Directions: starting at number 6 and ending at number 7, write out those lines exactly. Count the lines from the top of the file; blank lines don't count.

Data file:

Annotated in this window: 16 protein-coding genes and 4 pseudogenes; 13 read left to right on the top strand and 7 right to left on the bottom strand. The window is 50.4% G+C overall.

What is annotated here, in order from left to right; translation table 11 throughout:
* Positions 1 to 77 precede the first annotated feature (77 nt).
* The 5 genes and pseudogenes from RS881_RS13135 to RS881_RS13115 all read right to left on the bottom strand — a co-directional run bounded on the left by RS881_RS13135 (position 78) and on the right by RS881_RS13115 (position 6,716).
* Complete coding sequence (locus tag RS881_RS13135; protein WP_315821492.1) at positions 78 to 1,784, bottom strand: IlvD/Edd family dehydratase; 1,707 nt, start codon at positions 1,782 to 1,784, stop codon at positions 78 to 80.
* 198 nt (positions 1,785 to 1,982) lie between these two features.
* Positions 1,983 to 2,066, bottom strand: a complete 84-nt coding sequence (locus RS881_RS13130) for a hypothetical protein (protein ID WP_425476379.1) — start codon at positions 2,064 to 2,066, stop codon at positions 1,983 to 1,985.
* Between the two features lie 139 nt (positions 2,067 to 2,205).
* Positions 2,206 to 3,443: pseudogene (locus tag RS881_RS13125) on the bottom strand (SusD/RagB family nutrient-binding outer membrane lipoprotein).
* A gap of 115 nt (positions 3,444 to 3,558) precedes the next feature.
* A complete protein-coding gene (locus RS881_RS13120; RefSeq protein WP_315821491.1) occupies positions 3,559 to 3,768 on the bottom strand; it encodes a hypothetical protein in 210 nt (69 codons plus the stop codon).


* 198 nt (positions 1,785 to 1,982) lie between these two features.
* Positions 1,983 to 2,066, bottom strand: a complete 84-nt coding sequence (locus RS881_RS13130) for a hypothetical protein (protein ID WP_425476379.1) — start codon at positions 2,064 to 2,066, stop codon at positions 1,983 to 1,985.